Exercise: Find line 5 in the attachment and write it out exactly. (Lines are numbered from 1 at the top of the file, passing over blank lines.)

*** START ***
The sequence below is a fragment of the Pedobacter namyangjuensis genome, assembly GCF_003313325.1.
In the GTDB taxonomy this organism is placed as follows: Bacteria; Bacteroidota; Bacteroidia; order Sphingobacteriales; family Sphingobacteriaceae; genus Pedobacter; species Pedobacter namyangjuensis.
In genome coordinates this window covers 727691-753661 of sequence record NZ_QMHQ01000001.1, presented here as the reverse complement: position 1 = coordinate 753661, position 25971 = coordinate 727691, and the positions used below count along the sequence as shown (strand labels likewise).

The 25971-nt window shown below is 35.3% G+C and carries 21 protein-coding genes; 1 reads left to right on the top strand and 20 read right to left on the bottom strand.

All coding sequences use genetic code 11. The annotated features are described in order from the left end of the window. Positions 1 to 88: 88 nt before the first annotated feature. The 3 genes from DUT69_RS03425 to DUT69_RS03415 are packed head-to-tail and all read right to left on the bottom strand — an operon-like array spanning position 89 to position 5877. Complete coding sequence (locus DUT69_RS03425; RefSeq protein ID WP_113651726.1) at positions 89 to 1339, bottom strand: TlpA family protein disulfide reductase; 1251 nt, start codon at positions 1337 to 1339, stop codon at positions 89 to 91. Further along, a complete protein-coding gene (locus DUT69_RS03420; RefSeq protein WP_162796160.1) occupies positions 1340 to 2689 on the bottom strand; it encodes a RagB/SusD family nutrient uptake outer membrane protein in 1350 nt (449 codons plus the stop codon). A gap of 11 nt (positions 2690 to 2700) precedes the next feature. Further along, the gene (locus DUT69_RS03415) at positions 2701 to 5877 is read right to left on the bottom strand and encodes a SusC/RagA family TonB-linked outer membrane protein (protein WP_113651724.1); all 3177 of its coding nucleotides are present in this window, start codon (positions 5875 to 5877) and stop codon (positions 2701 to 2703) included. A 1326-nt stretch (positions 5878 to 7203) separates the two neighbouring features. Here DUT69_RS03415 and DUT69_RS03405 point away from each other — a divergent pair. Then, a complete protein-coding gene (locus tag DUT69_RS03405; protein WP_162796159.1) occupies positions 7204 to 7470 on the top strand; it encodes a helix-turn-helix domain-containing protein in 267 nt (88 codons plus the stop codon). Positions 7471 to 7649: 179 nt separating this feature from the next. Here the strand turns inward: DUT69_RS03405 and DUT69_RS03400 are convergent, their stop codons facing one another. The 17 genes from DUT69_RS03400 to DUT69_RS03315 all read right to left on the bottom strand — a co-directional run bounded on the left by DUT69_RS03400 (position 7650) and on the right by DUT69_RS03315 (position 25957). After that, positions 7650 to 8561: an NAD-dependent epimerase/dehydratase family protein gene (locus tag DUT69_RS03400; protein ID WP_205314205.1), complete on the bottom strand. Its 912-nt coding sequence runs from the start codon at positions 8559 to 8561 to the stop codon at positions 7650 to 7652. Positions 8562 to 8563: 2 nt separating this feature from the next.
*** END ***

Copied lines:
All coding sequences use genetic code 11. The annotated features are described in order from the left end of the window. Positions 1 to 88: 88 nt before the first annotated feature. The 3 genes from DUT69_RS03425 to DUT69_RS03415 are packed head-to-tail and all read right to left on the bottom strand — an operon-like array spanning position 89 to position 5877. Complete coding sequence (locus DUT69_RS03425; RefSeq protein ID WP_113651726.1) at positions 89 to 1339, bottom strand: TlpA family protein disulfide reductase; 1251 nt, start codon at positions 1337 to 1339, stop codon at positions 89 to 91. Further along, a complete protein-coding gene (locus DUT69_RS03420; RefSeq protein WP_162796160.1) occupies positions 1340 to 2689 on the bottom strand; it encodes a RagB/SusD family nutrient uptake outer membrane protein in 1350 nt (449 codons plus the stop codon). A gap of 11 nt (positions 2690 to 2700) precedes the next feature. Further along, the gene (locus DUT69_RS03415) at positions 2701 to 5877 is read right to left on the bottom strand and encodes a SusC/RagA family TonB-linked outer membrane protein (protein WP_113651724.1); all 3177 of its coding nucleotides are present in this window, start codon (positions 5875 to 5877) and stop codon (positions 2701 to 2703) included. A 1326-nt stretch (positions 5878 to 7203) separates the two neighbouring features. Here DUT69_RS03415 and DUT69_RS03405 point away from each other — a divergent pair. Then, a complete protein-coding gene (locus tag DUT69_RS03405; protein WP_162796159.1) occupies positions 7204 to 7470 on the top strand; it encodes a helix-turn-helix domain-containing protein in 267 nt (88 codons plus the stop codon). Positions 7471 to 7649: 179 nt separating this feature from the next. Here the strand turns inward: DUT69_RS03405 and DUT69_RS03400 are convergent, their stop codons facing one another. The 17 genes from DUT69_RS03400 to DUT69_RS03315 all read right to left on the bottom strand — a co-directional run bounded on the left by DUT69_RS03400 (position 7650) and on the right by DUT69_RS03315 (position 25957). After that, positions 7650 to 8561: an NAD-dependent epimerase/dehydratase family protein gene (locus tag DUT69_RS03400; protein ID WP_205314205.1), complete on the bottom strand. Its 912-nt coding sequence runs from the start codon at positions 8559 to 8561 to the stop codon at positions 7650 to 7652. Positions 8562 to 8563: 2 nt separating this feature from the next.